Since the early 1980s, the grass-roots democratic experiment marked by villager self-government has been implemented. The practice of nearly 30 years has shown that the effect is very unsatisfactory. What is the reason? First, because the level is too low, the village is not a complete political institution at the first level, and the interference from the higher level is too serious, which makes the name of “village autonomy” not true; The generation requires elites to guide and regulate, and the hundreds of thousands of villages across the country are too large to have enough qualified human resources to engage in guidance work. Third, the construction of the rule of law has not kept up, and there is a lack of mechanisms to prevent election bribery or the selection of underworld figures.

Conversely, if democracy is rashly promoted across the country without grassroots democratic practice, it will easily lead to overall turmoil, and if mistakes are made, they will be difficult to correct due to “path dependence”.

Since Qin unified the whole country and implemented the county system, county-level political power has always been a complete basic governance unit. Even if there are some problems in a few counties and cities, it will not lead to overall unrest. Therefore, political reform centered on counties and cities should be the best option in reality.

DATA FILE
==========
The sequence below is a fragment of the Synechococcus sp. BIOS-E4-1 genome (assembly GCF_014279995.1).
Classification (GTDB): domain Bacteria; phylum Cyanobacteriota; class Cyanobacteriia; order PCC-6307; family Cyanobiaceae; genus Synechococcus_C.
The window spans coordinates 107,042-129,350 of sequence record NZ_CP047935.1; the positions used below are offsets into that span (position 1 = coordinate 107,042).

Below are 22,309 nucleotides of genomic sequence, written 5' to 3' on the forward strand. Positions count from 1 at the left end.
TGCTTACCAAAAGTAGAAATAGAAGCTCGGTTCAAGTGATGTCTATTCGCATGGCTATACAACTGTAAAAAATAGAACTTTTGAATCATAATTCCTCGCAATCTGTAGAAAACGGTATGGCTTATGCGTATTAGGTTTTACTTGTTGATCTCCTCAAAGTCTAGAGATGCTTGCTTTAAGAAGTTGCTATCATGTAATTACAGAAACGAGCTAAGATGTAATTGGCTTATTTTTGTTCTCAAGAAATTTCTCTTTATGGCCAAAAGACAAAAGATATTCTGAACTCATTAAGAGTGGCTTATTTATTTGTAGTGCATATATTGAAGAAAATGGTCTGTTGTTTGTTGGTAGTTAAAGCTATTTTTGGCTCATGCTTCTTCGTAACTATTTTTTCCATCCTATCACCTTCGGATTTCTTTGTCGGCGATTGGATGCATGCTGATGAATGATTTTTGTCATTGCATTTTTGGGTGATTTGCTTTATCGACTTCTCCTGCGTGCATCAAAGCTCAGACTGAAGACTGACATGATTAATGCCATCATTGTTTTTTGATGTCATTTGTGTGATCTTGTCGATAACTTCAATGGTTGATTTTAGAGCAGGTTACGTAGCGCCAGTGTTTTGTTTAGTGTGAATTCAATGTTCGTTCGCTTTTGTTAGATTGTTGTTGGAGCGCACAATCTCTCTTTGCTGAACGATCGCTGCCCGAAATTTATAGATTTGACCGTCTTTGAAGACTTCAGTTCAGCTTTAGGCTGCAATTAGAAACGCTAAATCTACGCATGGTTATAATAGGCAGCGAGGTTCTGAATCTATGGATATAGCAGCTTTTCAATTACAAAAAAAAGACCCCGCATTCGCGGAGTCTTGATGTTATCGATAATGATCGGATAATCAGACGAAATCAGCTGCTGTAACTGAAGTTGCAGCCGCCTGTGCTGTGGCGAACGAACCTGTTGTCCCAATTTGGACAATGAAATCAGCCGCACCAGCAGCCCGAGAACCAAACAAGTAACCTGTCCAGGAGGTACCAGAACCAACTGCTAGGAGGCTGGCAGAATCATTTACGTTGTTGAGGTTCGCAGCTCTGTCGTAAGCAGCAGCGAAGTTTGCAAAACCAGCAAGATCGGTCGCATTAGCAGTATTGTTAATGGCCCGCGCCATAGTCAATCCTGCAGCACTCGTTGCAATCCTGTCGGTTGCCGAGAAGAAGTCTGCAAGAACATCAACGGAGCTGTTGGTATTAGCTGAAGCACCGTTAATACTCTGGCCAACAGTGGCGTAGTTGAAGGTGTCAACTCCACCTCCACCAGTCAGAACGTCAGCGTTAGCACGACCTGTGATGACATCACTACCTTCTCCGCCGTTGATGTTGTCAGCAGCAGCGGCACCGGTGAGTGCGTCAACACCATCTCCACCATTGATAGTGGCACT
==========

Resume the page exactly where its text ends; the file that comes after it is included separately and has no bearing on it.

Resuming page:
2 The rule of law cannot be achieved overnight

Even in a mature and stable liberal democratic country, the establishment of the rule of law has gone through a long and tortuous historical process. In a country like my country that lacks the tradition of the rule of law, the rule of law is basically on track (which can be used as “the vast majority of mass incidents can pass through impartial justice”. , rather than by means of administrative intervention such as petitions and visits” as the standard) I am afraid it will take at least 20 years. It must be admitted that the current judicial situation in our country is quite backward, many basic conditions are not yet met, and the national conditions are extremely complex. Therefore, it may be difficult to promote judicial reform (and other reforms) only from the top down.

The biggest difficulty in judicial reform is that its core goals of “professionalism” and “effective supervision” are in conflict with each other. Professional literacy comes from a clear and definite professional division of labor and the independent and autonomous tradition of the legal community. At present, the general situation in my country is that the professional division of labor is not clear and the legal professional group is immature and unstable. However, a highly specialized and autonomous legal professional group can easily form a monopoly group that is not constrained by public supervision, with close internal collusion and improper profit-making. It is suggested that the “improvement of professional quality” should be entrusted to the high level of the state, while the “effective supervision” should be positioned as a local function and be entrusted to the CPPCC at all levels (see below).